Facts About Bavaria
Bavaria ( Bavarian and German: Bayern [?ba??n]; Czech: Bavorsko), officially the Free State of Bavaria (German: Freistaat Bayern [?f?a??ta?t ?ba??n]), is a landlocked federal state of Germany, occupying its southeastern corner. With an area of 70,550.19 square kilometres (27,200 sq mi), Bavaria is the largest German state by land area. Its territory comprises roughly a fifth of the total land area of Germany. With 12.9 million inhabitants, it is Germany's second-most-populous state (after North Rhine-Westphalia). Bavaria's capital and largest city, Munich, is the third largest city in Germany.
The history of Bavaria stretches from its earliest settlement and formation as a duchy in the 6th century CE (AD) through the Holy Roman Empire to becoming an independent kingdom and finally a state of the Federal Republic of Germany.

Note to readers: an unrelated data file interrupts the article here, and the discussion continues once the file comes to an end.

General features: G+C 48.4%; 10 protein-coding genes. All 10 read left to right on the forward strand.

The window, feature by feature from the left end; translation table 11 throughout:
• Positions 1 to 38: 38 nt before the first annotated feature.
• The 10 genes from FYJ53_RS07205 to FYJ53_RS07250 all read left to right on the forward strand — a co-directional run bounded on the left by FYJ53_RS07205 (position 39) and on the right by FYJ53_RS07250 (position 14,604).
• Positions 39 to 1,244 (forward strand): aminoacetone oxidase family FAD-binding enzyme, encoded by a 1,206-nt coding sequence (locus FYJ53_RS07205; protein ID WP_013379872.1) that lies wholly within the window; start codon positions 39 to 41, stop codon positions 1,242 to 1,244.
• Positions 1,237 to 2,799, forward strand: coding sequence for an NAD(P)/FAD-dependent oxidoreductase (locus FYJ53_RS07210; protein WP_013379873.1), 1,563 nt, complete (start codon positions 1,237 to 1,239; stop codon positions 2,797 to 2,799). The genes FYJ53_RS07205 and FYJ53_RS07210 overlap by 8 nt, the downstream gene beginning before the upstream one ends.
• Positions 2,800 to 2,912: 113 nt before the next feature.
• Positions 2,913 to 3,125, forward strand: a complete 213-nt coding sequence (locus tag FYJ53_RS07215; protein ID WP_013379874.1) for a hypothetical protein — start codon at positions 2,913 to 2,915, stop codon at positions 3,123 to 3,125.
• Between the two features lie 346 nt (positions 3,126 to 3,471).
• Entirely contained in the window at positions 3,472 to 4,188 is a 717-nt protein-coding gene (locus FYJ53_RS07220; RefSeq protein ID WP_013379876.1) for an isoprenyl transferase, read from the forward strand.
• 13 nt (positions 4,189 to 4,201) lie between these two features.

The Duchy of Bavaria dates back to the year 555. In the 17th century CE (AD), the Duke of Bavaria became a Prince-elector of the Holy Roman Empire. The Kingdom of Bavaria existed from 1806 to 1918, when Bavaria became a republic. In 1946, the Free State of Bavaria re-organised itself on democratic lines after the Second World War.
Bavaria has a unique culture, largely because of the state's Catholic majority (52%) and conservative traditions. Bavarians have traditionally been proud of their culture, which includes festivals such as Oktoberfest and elements of Alpine symbolism. The state also has the second largest economy among the German states by GDP figures, giving it a status as a rather wealthy German region.
Modern Bavaria also includes parts of the historical regions of Franconia and Swabia.